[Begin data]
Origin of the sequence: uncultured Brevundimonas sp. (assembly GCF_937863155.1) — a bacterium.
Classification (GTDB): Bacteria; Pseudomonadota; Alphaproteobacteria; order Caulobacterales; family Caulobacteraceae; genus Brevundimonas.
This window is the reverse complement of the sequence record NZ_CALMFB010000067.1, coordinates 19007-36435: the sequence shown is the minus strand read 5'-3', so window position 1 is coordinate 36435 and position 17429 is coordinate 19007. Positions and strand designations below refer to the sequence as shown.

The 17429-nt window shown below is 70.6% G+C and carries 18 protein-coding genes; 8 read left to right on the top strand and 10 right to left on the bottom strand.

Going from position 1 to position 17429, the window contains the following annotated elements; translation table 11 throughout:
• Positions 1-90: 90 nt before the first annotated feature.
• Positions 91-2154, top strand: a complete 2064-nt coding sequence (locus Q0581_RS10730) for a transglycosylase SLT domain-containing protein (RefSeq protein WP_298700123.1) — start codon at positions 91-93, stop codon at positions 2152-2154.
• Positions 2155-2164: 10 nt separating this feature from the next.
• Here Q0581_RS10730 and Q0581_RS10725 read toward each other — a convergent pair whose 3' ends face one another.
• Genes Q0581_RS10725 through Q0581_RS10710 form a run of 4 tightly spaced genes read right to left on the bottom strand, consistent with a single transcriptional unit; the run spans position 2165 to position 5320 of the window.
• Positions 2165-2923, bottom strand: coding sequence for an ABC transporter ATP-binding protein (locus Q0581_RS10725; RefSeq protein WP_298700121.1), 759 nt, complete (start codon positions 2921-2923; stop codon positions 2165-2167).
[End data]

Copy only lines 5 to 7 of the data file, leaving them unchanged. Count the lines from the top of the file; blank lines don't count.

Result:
Going from position 1 to position 17429, the window contains the following annotated elements; translation table 11 throughout:
• Positions 1-90: 90 nt before the first annotated feature.
• Positions 91-2154, top strand: a complete 2064-nt coding sequence (locus Q0581_RS10730) for a transglycosylase SLT domain-containing protein (RefSeq protein WP_298700123.1) — start codon at positions 91-93, stop codon at positions 2152-2154.